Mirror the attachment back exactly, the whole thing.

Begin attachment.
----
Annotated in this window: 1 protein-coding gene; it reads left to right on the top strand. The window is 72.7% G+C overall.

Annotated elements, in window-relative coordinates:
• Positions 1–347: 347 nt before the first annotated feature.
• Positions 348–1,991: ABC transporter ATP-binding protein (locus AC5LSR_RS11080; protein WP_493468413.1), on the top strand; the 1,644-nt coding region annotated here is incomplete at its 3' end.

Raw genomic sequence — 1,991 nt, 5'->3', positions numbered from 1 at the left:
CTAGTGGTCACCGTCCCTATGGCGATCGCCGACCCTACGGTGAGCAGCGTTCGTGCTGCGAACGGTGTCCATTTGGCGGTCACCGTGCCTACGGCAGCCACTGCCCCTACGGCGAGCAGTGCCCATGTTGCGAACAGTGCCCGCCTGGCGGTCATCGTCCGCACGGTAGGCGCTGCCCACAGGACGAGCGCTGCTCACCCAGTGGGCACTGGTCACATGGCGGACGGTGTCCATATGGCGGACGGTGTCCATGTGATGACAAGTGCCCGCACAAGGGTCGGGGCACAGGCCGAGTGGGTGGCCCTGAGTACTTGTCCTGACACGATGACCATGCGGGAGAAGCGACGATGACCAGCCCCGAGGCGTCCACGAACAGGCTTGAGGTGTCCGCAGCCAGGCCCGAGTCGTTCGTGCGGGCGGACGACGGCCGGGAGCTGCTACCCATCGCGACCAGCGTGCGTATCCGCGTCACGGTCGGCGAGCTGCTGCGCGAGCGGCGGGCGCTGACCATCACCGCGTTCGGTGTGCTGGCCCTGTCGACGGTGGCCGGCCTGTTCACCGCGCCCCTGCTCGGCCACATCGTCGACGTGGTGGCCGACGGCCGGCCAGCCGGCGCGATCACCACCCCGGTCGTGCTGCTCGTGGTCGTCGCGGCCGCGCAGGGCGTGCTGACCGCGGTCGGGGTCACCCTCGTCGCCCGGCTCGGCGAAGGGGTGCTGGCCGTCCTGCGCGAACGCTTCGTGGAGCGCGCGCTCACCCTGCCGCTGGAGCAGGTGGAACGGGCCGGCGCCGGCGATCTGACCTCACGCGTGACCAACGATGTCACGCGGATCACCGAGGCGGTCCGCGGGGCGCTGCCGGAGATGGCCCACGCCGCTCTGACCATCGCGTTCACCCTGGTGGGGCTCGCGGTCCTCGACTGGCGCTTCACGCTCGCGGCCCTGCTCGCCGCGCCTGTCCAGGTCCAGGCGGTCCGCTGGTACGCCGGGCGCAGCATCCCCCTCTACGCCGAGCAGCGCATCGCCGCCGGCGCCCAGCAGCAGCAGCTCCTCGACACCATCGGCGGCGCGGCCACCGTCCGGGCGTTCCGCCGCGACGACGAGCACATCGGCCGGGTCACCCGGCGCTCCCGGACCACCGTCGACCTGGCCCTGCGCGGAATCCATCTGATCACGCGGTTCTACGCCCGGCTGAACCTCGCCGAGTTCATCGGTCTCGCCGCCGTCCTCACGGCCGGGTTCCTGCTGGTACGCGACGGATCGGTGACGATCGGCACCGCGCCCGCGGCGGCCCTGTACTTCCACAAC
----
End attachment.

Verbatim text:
Annotated in this window: 1 protein-coding gene; it reads left to right on the top strand. The window is 72.7% G+C overall.

Annotated elements, in window-relative coordinates:
• Positions 1–347: 347 nt before the first annotated feature.
• Positions 348–1,991: ABC transporter ATP-binding protein (locus AC5LSR_RS11080; protein WP_493468413.1), on the top strand; the 1,644-nt coding region annotated here is incomplete at its 3' end.

Raw genomic sequence — 1,991 nt, 5'->3', positions numbered from 1 at the left:
CTAGTGGTCACCGTCCCTATGGCGATCGCCGACCCTACGGTGAGCAGCGTTCGTGCTGCGAACGGTGTCCATTTGGCGGTCACCGTGCCTACGGCAGCCACTGCCCCTACGGCGAGCAGTGCCCATGTTGCGAACAGTGCCCGCCTGGCGGTCATCGTCCGCACGGTAGGCGCTGCCCACAGGACGAGCGCTGCTCACCCAGTGGGCACTGGTCACATGGCGGACGGTGTCCATATGGCGGACGGTGTCCATGTGATGACAAGTGCCCGCACAAGGGTCGGGGCACAGGCCGAGTGGGTGGCCCTGAGTACTTGTCCTGACACGATGACCATGCGGGAGAAGCGACGATGACCAGCCCCGAGGCGTCCACGAACAGGCTTGAGGTGTCCGCAGCCAGGCCCGAGTCGTTCGTGCGGGCGGACGACGGCCGGGAGCTGCTACCCATCGCGACCAGCGTGCGTATCCGCGTCACGGTCGGCGAGCTGCTGCGCGAGCGGCGGGCGCTGACCATCACCGCGTTCGGTGTGCTGGCCCTGTCGACGGTGGCCGGCCTGTTCACCGCGCCCCTGCTCGGCCACATCGTCGACGTGGTGGCCGACGGCCGGCCAGCCGGCGCGATCACCACCCCGGTCGTGCTGCTCGTGGTCGTCGCGGCCGCGCAGGGCGTGCTGACCGCGGTCGGGGTCACCCTCGTCGCCCGGCTCGGCGAAGGGGTGCTGGCCGTCCTGCGCGAACGCTTCGTGGAGCGCGCGCTCACCCTGCCGCTGGAGCAGGTGGAACGGGCCGGCGCCGGCGATCTGACCTCACGCGTGACCAACGATGTCACGCGGATCACCGAGGCGGTCCGCGGGGCGCTGCCGGAGATGGCCCACGCCGCTCTGACCATCGCGTTCACCCTGGTGGGGCTCGCGGTCCTCGACTGGCGCTTCACGCTCGCGGCCCTGCTCGCCGCGCCTGTCCAGGTCCAGGCGGTCCGCTGGTACGCCGGGCGCAGCATCCCCCTCTACGCCGAGCAGCGCATCGCCGCCGGCGCCCAGCAGCAGCAGCTCCTCGACACCATCGGCGGCGCGGCCACCGTCCGGGCGTTCCGCCGCGACGACGAGCACATCGGCCGGGTCACCCGGCGCTCCCGGACCACCGTCGACCTGGCCCTGCGCGGAATCCATCTGATCACGCGGTTCTACGCCCGGCTGAACCTCGCCGAGTTCATCGGTCTCGCCGCCGTCCTCACGGCCGGGTTCCTGCTGGTACGCGACGGATCGGTGACGATCGGCACCGCGCCCGCGGCGGCCCTGTACTTCCACAAC